Money and Marriage in the Black Community

When did you last realize something you believed to be true… was actually false? I admit I’m a little naïve, a dreamer, a man who has lived outside of societal norms for most of my life. I probably have those realizations more than the average person.

Up until this point, I always saw myself married with a family. It’s what I wanted. I thought everyone wanted it. I still remember the day I first heard one of my best friends tell me that he didn’t think he would ever get married… it literally blew my mind for him to say that.

You have to realize, to me marriage and kids was never optional… it was my destiny. Despite poor relationship choices and decision making, the married life was just a season of my life which was always a little bit too far from my reach, so to speak.

Plus, it is a decision between two people. You can’t force someone to love you 😉 .

Recently, my brother and I entered into a deep discussion on marriage in the black community. He opened my eyes to some truths and explained how our economy has a direct affect on marriage. It made me see life a little differently. It may have been common knowledge for most. But, for someone who still believes in true love, to discuss how love and marriage is directly related to generational wealth, socioeconomic statistics in various communities, etc… was eye opening.

One point he made is that wealth in the African-American community has not made any real economic improvements since the 1960s, yet other racial communities have made significant improvements, which in turn has created large economic gaps between average people of different races. So, I did some research and some studying on this topic… and he was right.

So, what does all of that have to do with finding love in the black community? I’m happy I asked 🙂

Obviously finding real love with a woman is complicated in itself. However, there are many factors that discourage marriage and encourage the single life… whether you’re a Christian who values family or a professional who is tired of the single life. Because everyone asks the same questions when getting to know someone… “Where do you live, where are you from?” and “Where do you work?

Money. Money is the answer to everything. Research has proven that the average person in black community has 7-10 times less wealth than someone in the white community. Yes. 7 to 10 times less.

A few experts have found through research a few important things that help explain why finding love and marriage in the black community is so difficult.

  • Certain factors affect marriage structure, such as rising incarceration rates for unskilled black men
  • Statistics prove that black women marry later in life, are less likely to marry at all, and have higher rates of marital instability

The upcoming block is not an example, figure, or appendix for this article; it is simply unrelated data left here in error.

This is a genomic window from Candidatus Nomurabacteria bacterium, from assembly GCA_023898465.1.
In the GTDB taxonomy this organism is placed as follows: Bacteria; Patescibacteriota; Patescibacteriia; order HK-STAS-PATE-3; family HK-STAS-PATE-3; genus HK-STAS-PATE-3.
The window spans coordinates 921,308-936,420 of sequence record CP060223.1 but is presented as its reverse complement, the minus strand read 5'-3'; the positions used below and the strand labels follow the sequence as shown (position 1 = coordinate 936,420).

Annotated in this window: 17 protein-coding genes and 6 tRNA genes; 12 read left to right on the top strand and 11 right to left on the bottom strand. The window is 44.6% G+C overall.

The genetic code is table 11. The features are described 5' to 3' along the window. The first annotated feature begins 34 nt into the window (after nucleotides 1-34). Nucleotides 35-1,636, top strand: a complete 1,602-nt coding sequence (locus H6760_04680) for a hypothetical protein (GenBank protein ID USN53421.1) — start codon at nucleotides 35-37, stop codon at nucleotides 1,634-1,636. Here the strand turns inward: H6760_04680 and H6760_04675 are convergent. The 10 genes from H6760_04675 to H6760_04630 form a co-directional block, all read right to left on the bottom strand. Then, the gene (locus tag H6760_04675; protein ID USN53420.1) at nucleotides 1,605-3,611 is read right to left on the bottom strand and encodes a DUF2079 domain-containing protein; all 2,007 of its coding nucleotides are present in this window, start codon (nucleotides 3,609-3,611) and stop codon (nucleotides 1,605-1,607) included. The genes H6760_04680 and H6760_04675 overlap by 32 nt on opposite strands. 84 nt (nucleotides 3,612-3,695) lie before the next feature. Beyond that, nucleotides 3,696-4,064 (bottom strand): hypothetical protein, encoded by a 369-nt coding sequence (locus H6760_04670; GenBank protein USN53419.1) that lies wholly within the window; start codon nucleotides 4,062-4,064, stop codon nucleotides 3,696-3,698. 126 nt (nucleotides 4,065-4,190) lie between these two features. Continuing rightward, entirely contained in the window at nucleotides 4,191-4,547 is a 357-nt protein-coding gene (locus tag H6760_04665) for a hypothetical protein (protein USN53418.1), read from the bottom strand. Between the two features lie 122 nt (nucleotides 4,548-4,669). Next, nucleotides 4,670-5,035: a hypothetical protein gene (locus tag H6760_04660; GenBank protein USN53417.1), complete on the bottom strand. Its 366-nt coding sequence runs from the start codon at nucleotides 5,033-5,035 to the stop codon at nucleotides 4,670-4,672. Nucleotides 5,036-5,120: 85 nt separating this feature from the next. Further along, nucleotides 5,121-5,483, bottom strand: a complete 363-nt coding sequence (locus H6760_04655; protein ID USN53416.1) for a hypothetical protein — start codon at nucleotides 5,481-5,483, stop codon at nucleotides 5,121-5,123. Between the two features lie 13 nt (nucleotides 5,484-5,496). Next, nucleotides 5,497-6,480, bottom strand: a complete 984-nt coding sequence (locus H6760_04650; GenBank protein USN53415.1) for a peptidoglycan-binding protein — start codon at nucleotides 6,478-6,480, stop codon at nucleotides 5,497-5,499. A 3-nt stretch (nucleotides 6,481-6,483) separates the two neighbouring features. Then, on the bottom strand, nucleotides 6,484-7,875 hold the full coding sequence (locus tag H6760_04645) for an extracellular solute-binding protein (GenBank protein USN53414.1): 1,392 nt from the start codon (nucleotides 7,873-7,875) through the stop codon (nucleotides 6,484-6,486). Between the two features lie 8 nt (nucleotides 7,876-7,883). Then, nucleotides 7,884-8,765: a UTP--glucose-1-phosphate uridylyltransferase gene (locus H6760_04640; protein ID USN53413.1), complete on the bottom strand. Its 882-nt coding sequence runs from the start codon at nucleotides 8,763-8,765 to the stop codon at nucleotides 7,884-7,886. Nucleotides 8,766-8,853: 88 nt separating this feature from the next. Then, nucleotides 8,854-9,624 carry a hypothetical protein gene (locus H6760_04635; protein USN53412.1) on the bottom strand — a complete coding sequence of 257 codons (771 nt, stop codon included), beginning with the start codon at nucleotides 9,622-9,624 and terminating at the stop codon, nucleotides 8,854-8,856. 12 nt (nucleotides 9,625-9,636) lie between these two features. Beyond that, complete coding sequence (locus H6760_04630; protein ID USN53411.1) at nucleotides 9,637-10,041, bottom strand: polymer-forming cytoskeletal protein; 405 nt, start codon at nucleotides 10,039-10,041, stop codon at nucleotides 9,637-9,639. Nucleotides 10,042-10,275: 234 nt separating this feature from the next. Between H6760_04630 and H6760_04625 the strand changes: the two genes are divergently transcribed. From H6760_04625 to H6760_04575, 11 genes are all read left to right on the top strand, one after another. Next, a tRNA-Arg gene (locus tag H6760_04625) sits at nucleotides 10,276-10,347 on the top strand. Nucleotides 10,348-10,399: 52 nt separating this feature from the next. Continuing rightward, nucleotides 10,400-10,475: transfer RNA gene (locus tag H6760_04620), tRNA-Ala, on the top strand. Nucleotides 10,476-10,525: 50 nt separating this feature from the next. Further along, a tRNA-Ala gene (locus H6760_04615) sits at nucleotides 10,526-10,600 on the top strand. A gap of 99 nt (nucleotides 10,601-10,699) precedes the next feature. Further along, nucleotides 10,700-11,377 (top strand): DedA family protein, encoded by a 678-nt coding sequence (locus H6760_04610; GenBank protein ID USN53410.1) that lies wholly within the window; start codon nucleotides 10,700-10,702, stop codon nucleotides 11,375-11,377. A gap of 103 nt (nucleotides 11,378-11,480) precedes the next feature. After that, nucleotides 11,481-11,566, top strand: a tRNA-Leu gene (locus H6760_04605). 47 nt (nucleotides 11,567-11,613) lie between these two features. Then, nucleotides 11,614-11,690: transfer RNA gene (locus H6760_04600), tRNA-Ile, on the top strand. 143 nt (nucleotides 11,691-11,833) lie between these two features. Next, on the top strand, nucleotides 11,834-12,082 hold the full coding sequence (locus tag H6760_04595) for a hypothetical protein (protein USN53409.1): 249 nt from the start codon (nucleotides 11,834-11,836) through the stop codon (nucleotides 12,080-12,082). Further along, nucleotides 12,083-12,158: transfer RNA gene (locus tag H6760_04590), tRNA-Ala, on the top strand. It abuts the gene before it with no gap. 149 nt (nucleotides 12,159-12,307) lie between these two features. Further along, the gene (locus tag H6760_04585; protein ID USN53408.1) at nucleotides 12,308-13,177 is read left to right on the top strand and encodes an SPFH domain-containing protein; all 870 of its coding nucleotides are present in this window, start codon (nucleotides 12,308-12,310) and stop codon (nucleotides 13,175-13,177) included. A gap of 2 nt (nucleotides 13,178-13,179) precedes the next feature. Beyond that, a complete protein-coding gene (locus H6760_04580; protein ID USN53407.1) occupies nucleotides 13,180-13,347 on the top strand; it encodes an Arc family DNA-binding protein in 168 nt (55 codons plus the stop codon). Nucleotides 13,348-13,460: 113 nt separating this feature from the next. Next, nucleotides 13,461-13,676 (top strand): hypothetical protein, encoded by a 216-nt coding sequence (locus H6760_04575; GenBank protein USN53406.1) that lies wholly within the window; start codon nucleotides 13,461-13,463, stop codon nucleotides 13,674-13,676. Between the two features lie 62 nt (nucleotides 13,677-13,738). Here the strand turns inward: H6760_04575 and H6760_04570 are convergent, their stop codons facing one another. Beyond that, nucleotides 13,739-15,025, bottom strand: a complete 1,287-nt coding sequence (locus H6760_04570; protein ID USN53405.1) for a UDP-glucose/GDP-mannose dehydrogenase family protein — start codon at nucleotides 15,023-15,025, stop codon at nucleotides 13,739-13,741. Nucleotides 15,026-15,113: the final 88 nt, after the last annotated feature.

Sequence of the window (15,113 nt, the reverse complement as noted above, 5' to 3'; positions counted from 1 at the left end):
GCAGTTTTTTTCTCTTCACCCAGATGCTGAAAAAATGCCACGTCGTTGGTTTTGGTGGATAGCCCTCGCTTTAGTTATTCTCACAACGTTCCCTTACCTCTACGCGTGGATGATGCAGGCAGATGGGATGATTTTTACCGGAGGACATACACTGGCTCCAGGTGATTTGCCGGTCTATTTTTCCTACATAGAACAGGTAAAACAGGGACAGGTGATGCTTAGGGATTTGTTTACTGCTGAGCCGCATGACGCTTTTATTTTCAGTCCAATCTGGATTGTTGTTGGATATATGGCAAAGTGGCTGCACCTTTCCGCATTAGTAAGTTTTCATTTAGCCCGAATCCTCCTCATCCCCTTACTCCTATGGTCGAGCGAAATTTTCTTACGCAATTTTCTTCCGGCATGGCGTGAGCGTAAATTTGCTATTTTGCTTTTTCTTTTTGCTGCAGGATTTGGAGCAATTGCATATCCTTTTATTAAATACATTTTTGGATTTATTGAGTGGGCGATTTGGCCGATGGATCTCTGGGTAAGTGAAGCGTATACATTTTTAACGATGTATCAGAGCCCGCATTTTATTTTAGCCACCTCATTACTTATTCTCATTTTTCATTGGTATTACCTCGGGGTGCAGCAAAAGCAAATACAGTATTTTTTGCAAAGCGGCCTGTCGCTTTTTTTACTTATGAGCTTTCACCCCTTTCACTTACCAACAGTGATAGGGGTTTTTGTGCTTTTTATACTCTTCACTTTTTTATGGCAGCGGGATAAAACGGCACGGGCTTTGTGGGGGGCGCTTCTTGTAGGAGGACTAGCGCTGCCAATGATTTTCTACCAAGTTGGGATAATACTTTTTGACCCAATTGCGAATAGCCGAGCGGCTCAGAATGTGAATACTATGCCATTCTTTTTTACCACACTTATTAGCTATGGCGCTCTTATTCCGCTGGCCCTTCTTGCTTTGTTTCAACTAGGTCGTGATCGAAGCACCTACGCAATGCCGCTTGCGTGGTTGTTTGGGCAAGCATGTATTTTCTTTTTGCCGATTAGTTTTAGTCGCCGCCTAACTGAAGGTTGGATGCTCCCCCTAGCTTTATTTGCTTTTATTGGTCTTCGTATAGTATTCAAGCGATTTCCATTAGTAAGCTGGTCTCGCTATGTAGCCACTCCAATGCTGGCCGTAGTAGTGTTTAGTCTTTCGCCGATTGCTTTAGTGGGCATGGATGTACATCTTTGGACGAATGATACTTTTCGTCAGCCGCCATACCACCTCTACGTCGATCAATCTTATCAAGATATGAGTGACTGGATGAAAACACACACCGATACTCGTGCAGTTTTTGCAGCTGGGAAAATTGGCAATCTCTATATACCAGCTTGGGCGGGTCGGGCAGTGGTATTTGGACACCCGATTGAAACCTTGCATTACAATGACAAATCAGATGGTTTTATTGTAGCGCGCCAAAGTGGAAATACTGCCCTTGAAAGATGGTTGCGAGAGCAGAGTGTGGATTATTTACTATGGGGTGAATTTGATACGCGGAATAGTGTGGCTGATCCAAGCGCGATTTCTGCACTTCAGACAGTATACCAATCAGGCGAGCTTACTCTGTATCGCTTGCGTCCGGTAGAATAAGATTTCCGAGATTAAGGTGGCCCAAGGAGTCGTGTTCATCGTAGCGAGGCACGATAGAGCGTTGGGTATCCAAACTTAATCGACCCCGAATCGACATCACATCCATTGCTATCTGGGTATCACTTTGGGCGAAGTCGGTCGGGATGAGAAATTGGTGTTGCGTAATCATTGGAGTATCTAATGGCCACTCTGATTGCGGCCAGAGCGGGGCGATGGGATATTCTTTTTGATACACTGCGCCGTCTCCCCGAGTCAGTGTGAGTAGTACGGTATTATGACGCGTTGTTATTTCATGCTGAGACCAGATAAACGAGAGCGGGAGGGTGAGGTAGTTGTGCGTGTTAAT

• Black women are making more money and are finding difficulty meeting black men who are compatible. Which essentially, has given them a reason not to marry
  • Race continues to be associated with economic disadvantage, and thus as economic factors have become more relevant to marriage and marital stability, the racial gap in marriage has grown

So, for those who don’t know… a hug gap of disparity exists between the average African-American, in relation to the average white American. On average we have less wealth, less job opportunities, less education, lower rates of homeownership, greater chance to be imprisoned, this can go on and on, etc… this wouldn’t be a big deal if we didn’t live in a society that was built upon the premise of equality for all.

All of these issues simply equate to more problems and greater difficulty when securing the necessary things needed to build a stable family.

Being a recent divorcee, parent, and single professional on the dating scene I’m honestly coming to the realization that I may never have the life and family I once imagined. Maybe I just need to play Luther Vandross – Wait for Love to regain some hope for the chance of love… but, even he died early. Time reveals all truths.

svg5 min read

Jason Perry

I'm a black man with Christian values. A father to my son, a friend to those who desire my friendship, a lover of life and even more...


  • Danica

    November 6, 2020 at 12:42 pm

    The points you make are sad, but true and in the case of Black love, this truth hurts. There are times when I can’t imagine how my relationship status could change from single to married – especially in the times of Covid. Still, for the most part I remain hopeful and more importantly, faithful. God is known for opening doors and creating opportunities you never imagined.

    • Jason

      January 4, 2021 at 11:05 pm

      Hope is just as infectious as the coronavirus… As your hope gives me hope. Thanks


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This is my journal, my journey, and my perspective in life – JP

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